Amy Flurry

To say Amy Flurry has had a storied carrier is to put it lightly. The former editor, recognized for her discerning point of view, authored Recipe for Press, a book in which she shares editorial insights with creative entrepreneurs, co-founded the Paper-Cut-Project and, most recently, has taken over the world of interiors, speaking nationally on the subject. Never without her plain black notebook and pen to capture thoughts and ideas, the Athens, Georgia resident and world traveler is on a consummate hunt for her next source of inspiration.

Among Amy’s most impressive feats (a subject which doesn’t even make her bio)? She’s taken on over 20 interns in the last decade alone, stewarding their careers, teaching them the importance of effective communication and, in essence, imparting on them the benefit of a mentor/mentee relationship. I’m lucky enough to call Amy Flurry one of the inspirations behind Born on Fifth.

1. Have you had any memorable mentors? If so, how did you meet? What advice have they shared that’s stuck with you?

It wasn’t so much a mentor relationship, but Elizabeth Schulte Roth, former editor in chief of Atlanta Peach magazine, invited me to be a part of her small editorial staff. She took me to lunch and, sensing my uncertainty, told me that this was going to be good for me and was a huge opportunity. She knew how to put together a team and that mattered to me as much as the gig. I took the position and was given more opportunity to pursue the stories that interested me and more pages to fill than at any other publication in my career. She gave me the creative freedom to pair and produce the article with visual stories as well. She knew how to get the best out of me and she took risks on my ideas. It was challenging but those years, under her direction, contributed wildly to my professional growth and confidence.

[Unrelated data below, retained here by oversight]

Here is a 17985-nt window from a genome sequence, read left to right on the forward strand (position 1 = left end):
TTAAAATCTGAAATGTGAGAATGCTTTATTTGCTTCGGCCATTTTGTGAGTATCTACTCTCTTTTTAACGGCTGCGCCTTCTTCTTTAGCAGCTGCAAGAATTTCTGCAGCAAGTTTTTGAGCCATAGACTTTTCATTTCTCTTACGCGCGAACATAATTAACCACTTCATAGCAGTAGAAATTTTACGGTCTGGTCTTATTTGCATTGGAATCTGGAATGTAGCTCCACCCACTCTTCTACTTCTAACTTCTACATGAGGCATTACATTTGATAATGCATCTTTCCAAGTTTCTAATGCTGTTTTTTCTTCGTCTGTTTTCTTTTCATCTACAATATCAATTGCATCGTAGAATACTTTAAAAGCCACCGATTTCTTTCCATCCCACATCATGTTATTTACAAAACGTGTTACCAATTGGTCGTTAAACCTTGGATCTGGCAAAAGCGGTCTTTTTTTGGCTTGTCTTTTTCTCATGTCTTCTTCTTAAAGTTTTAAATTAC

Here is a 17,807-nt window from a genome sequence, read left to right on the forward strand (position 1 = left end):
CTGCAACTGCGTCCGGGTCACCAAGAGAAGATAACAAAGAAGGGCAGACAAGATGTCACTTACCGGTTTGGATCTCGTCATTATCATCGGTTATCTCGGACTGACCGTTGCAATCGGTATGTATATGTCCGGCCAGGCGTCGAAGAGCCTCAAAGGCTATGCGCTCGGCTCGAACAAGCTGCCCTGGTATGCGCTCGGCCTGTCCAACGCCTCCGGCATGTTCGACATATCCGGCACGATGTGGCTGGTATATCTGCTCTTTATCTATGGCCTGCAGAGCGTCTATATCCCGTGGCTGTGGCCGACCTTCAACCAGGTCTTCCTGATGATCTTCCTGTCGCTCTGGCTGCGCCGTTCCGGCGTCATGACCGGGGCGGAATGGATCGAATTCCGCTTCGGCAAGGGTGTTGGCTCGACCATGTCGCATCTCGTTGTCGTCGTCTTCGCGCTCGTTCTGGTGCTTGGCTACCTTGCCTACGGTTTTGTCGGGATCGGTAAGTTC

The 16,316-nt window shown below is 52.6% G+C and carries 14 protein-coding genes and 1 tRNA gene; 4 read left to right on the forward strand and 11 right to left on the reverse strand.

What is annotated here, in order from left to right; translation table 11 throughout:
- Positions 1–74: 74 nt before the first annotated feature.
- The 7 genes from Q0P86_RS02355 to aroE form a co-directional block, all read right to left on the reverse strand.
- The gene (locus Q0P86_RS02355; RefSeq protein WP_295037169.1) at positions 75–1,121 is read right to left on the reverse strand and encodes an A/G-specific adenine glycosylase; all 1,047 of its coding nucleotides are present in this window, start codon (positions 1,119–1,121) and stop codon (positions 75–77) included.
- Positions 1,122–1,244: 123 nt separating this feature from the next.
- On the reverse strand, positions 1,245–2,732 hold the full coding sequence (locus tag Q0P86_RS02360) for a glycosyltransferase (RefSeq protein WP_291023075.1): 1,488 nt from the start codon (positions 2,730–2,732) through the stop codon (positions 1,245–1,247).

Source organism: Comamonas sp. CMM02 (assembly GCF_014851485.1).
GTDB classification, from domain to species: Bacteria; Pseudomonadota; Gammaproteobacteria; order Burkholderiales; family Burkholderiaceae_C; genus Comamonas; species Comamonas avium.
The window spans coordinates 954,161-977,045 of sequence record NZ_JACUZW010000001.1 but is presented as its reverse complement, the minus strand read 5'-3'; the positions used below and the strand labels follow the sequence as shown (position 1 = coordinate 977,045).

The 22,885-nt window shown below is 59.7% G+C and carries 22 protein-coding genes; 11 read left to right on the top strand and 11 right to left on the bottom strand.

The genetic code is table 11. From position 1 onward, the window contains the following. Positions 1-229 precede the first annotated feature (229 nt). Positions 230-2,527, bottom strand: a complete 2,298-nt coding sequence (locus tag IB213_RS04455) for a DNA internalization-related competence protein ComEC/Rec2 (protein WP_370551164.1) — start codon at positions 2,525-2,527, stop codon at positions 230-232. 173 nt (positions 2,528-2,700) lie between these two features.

2. You’re a strong mama, a savvy strategist/style expert and have always have taken on interns, teaching them invaluable lessons. What advice can you share with women looking to “make it” in the fashion world.

Be an exceptional observer, grow passions outside of your work, listen well but contribute to the conversation too and, perhaps most importantly when you’re just starting out, get the work done that no one wants to do. This gets noticed.

3. Best restaurant in New York City?

Raoul’s in Soho. Classic French bistro with a tarot card reader almost permanently installed upstairs by the women’s restroom.

4. Favorite store on Fifth Avenue?

Cartier. It is a jewel of a building (the mansion was built in 1905) that sits in the shadows of St. Patrick’s Cathedral but along a strip of skyscrapers. It is easily distinguished by the Cartier red awnings. I had the pleasure of meeting with a few of Cartier’s creative team there a few years back when we were discussing a Paper-Cut-Project collection for the House.

5. Last thing you do before bed?

Take our dog outside one last time, turn to the moon, take a deep breath, letting it shine on my face! Then it’s the usual ritual.

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